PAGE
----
To your health: Whole grains are more than bread

By Alfred Casale - To Your Health
Alfred Casale To Your Health -

On Sunday, while in Chicago for Expectant Grandparents’ class at Prentice Women’s Hospital, Mary and I had lunch at a cool restaurant called Pinstripes on Grand Avenue. Bowling alley, bocce courts, bar, food, event space and outdoor fire pit and seating along Lake Michigan. The menu is as varied as the venue. There was a wider array of whole grain offerings than I can ever remember seeing anywhere before. When it comes to weight loss, we’ve long seen bread as a villain. But, in reality, if that bread is made of whole grain it can be an essential part of a healthy diet.

White, refined breads and grains can be a challenge in the struggle to control your weight. But whole grains can support weight loss and a whole host of other health benefits.

Whole grains are great sources of complex carbohydrates, B vitamins, protein, fiber, antioxidants and trace minerals like iron, zinc, copper and magnesium. Whole grains also tend to be naturally low in fat – all of that alone makes whole grains a healthy option, but they have even more to offer.

Studies have linked whole grains to a lower risk of heart disease, diabetes, certain cancers and other health issues. Incorporating whole grains into your diet can also improve bowel health by helping to maintain regular bowel movements and promoting the growth of healthy bacteria in the colon.

There are three edible parts of grains: bran, germ and endosperm. In order for a food to be considered ‘whole grain’ it has to contain all three of these components.

It’s important to note that not all breads are whole grain and there are whole grain options in addition to bread. This confusion may contribute to the findings that the average American eat less than one serving of whole grains per day and more than 40 percent never eat whole grains at all.

That could be partially due to the difficulty in telling which foods at the store are actually whole grain – products in the bread, cereal and snack aisles often are in packages saying they’re multigrain, 100 percent wheat, organic, pumpernickel, stone ground, bran and a whole slew of other words that sound healthy, but none of those mean the product is whole grain.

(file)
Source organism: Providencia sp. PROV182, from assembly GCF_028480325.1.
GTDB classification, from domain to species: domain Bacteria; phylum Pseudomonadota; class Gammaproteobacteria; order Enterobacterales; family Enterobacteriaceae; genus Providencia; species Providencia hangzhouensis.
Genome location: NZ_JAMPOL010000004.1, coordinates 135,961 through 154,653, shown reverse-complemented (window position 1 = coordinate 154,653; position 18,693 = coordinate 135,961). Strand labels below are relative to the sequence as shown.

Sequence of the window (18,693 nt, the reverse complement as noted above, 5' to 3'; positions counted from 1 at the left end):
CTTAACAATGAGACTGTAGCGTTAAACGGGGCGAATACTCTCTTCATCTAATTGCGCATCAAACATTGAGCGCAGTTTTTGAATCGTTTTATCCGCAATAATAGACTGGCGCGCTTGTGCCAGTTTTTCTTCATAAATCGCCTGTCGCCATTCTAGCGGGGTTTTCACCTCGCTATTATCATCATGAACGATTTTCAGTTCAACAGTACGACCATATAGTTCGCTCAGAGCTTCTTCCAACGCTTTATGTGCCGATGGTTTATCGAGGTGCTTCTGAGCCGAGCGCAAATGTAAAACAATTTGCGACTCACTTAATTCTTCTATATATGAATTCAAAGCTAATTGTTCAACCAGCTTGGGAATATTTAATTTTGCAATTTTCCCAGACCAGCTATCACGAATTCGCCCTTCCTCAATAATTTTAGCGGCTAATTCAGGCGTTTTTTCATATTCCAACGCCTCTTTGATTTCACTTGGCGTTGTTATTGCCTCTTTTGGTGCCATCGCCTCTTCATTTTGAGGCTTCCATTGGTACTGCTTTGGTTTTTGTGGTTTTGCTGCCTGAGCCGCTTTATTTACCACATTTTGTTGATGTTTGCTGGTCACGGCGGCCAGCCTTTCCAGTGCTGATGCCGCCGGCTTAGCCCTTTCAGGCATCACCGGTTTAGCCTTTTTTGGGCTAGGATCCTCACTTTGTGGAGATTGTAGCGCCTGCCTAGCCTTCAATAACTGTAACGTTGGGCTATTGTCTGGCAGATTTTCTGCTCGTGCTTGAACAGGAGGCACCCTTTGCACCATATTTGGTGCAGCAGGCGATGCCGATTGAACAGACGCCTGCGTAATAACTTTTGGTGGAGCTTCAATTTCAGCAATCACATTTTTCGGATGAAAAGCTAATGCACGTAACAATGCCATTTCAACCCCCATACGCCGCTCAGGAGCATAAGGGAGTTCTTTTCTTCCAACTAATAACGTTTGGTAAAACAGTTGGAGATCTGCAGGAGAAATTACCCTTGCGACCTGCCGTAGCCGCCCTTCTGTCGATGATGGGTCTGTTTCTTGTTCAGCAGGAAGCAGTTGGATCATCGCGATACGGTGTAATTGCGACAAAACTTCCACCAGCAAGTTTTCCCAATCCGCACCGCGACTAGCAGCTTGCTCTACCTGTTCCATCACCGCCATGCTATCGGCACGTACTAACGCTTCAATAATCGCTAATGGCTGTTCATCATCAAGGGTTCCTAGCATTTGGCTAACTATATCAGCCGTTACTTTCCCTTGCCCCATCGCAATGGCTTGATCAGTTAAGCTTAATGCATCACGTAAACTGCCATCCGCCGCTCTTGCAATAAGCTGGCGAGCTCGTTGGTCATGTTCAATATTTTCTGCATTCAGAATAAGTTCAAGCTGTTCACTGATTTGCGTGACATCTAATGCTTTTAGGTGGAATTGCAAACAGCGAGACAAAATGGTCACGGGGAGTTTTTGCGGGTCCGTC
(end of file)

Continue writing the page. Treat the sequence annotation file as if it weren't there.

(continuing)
Look at the ingredients. If it says it contains any type of refined grains that means the whole grain was milled, stripping out the bran and germ to get a finer texture and extend shelf life.

When a grain is refined, you lose about 25 percent of its protein and many key nutrients, including fiber. Refined grains include white flour, white rice, white bread and de-germed cornflower. A lot of breads, cereals, crackers, desserts and pastries are made with refined grains.

If you want to make sure what you’re eating is whole grain, look for these grains:

  • Whole oats/oatmeal
  • Brown rice
  • Whole rye
  • Whole grain barley
  • Whole grain corn
  • Popcorn
  • Wild rice
  • Buckwheat
  • Millet
  • Quinoa
  • Triticale
  • Bulgur, cracked wheat
  • Sorghum
  • 100 percent whole wheat flour

These whole grains can either be single foods, like brown rice and quinoa, or they can serve as ingredients in products like whole wheat.

In addition to reading the ingredients list, you can look for the FDA-approved health claim “Diets rich in whole grain foods and other plant foods and low in total fat, saturated fat, and cholesterol may reduce the risk of heart disease and some cancers.” This claim is only on whole-grain products that contain at least 51 percent whole grain ingredients by weight and are low in fat.

You can look for the Whole Grain Council’s whole-grain stamp on the package, which shows you how many grams of whole grains are in each serving.

Mary and I will surely scope out more Chicago sites in upcoming months.

Kate and Andy’s baby is due this week.

Alfred Casale To Your Health
https://www.timesleader.com/wp-content/uploads/2015/09/web1_casale4.jpgAlfred Casale To Your Health

By Alfred Casale

To Your Health

Dr. Alfred Casale is chairman of surgery for the Geisinger Heart Institute, co-director of the Cardiovascular Service Line for the Geisinger Health System and Associate Chief Medical Officer for the Geisinger Wyoming Valley Medical Center. Readers may write to him via [email protected]

Dr. Alfred Casale is chairman of surgery for the Geisinger Heart Institute, co-director of the Cardiovascular Service Line for the Geisinger Health System and Associate Chief Medical Officer for the Geisinger Wyoming Valley Medical Center. Readers may write to him via [email protected]